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(CARMEL, Ind.) — Critics of urban sprawl are drawing a parallel to the COVID-19 pandemic and the mental-health price of months of isolation.

The pandemic has been linked to increases in depression, substance abuse and other mental health issues. But urbanist Michael Mehaffy, executive director of Portland, Oregon’s, Sustasis Foundation, argues the pandemic lockdowns simply worsened an already-rising trend of social distancing. Mehaffy says increasingly car-dependent city planning has reduced the opportunities for people to interact with each other. He told a “Livable Cities” conference in Carmel the pandemic offered a reminder of the cost of those lost opportunities.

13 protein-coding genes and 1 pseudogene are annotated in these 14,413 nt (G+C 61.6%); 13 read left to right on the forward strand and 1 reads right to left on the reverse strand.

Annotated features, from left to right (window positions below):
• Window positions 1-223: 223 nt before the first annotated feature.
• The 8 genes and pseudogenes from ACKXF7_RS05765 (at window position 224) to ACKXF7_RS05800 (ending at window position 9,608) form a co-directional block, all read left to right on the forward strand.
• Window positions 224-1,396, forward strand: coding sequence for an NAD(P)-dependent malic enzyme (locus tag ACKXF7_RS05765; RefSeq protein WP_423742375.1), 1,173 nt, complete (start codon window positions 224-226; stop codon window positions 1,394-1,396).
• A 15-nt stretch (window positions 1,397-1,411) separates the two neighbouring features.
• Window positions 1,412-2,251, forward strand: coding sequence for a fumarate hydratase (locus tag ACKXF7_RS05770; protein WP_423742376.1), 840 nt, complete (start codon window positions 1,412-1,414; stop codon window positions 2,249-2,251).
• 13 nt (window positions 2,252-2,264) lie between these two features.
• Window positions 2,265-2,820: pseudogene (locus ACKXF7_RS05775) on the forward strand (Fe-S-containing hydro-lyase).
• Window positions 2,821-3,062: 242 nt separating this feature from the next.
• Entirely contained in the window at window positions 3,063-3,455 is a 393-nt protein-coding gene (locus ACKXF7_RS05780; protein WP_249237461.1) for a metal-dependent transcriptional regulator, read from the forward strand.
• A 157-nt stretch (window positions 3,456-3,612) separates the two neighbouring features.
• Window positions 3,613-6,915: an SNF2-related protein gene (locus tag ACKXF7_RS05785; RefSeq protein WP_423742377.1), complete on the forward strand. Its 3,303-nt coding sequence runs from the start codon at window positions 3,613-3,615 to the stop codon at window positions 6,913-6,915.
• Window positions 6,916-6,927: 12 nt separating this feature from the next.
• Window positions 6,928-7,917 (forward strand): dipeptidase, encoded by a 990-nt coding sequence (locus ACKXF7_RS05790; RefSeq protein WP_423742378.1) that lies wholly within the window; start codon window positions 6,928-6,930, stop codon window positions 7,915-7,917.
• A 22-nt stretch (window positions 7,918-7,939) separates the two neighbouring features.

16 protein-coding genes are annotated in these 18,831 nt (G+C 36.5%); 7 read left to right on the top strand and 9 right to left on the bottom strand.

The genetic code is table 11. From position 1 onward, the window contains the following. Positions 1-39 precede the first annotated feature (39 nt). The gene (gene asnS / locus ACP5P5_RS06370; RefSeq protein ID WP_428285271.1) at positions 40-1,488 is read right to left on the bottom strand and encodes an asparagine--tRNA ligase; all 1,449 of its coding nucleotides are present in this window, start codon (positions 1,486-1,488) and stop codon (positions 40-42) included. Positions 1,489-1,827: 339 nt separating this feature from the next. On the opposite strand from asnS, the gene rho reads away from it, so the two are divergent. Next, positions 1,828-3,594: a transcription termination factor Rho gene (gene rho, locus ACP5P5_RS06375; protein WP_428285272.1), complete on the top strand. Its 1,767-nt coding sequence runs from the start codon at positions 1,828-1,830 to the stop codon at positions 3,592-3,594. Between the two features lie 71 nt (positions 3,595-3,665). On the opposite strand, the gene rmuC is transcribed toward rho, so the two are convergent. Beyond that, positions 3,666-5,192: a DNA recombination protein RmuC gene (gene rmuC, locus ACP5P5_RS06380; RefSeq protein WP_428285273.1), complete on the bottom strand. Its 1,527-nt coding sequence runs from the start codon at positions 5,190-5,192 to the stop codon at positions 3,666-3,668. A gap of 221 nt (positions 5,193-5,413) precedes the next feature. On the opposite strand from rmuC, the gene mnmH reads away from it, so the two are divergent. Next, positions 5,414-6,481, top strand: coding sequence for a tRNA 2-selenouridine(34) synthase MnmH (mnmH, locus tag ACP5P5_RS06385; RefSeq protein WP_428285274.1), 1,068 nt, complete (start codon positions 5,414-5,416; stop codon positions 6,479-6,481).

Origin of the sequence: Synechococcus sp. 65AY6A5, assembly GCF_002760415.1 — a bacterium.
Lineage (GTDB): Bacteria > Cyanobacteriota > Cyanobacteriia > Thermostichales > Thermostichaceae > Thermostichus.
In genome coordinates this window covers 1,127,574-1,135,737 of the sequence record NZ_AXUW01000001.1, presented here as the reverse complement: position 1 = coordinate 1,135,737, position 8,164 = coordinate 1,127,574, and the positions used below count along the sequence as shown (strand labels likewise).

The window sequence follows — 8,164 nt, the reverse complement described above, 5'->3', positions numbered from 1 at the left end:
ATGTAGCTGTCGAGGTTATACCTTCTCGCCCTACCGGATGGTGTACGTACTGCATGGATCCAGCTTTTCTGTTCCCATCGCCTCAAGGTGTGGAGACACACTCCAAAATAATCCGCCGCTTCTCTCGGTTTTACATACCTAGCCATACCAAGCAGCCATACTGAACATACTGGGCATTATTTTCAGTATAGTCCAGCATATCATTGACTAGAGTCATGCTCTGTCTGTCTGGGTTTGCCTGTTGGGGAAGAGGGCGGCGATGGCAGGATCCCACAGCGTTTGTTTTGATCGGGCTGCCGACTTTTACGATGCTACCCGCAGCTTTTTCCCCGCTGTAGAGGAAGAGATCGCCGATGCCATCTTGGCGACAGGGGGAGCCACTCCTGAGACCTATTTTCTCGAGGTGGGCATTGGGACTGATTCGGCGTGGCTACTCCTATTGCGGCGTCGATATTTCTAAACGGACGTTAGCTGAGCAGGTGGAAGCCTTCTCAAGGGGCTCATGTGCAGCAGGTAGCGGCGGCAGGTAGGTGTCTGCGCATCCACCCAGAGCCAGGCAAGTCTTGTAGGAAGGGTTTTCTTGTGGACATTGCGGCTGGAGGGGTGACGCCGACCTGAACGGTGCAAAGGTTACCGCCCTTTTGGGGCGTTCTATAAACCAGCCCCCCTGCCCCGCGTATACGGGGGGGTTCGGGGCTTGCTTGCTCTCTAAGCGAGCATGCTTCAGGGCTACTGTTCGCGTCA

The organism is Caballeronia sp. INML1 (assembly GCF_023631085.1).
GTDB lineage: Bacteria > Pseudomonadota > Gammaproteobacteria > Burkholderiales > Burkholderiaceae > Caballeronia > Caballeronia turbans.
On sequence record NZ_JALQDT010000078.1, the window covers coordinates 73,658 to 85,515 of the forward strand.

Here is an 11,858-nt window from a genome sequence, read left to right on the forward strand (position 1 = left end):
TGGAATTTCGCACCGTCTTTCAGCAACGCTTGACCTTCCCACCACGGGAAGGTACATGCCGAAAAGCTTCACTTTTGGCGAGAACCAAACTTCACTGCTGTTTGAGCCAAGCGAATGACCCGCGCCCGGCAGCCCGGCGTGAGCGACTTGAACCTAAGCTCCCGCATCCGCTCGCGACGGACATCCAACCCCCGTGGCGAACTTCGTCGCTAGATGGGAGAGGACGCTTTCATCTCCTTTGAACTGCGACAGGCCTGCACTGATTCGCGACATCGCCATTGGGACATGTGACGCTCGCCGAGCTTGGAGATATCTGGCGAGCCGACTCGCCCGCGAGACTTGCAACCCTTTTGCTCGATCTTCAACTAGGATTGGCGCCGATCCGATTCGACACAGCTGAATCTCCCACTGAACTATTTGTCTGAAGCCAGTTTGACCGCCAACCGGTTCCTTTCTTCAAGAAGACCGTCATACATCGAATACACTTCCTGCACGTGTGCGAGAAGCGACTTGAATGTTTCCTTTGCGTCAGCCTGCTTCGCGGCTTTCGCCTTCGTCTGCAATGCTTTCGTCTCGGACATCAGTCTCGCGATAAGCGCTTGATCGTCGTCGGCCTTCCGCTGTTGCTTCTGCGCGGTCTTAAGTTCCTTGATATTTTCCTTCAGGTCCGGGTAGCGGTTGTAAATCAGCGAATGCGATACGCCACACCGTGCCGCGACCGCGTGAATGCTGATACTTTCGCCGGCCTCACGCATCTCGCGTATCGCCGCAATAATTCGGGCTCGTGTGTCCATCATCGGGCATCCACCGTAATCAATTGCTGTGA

Mehaffy says there needs to be what he calls “sociable distancing,” with more shared public spaces. He says while the pandemic cut people off from each other, it also offered a pointer to rebuilding those interactions, as Indy and other cities repurposed parking spaces for outdoor dining.